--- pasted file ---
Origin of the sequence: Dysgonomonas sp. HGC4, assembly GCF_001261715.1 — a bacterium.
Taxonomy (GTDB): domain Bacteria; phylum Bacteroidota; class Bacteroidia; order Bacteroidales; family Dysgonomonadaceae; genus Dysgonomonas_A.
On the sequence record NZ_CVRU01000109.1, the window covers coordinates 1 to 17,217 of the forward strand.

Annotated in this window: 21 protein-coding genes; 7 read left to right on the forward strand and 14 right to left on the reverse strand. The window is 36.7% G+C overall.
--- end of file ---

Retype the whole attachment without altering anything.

Origin of the sequence: Dysgonomonas sp. HGC4, assembly GCF_001261715.1 — a bacterium.
Taxonomy (GTDB): domain Bacteria; phylum Bacteroidota; class Bacteroidia; order Bacteroidales; family Dysgonomonadaceae; genus Dysgonomonas_A.
On the sequence record NZ_CVRU01000109.1, the window covers coordinates 1 to 17,217 of the forward strand.

Annotated in this window: 21 protein-coding genes; 7 read left to right on the forward strand and 14 right to left on the reverse strand. The window is 36.7% G+C overall.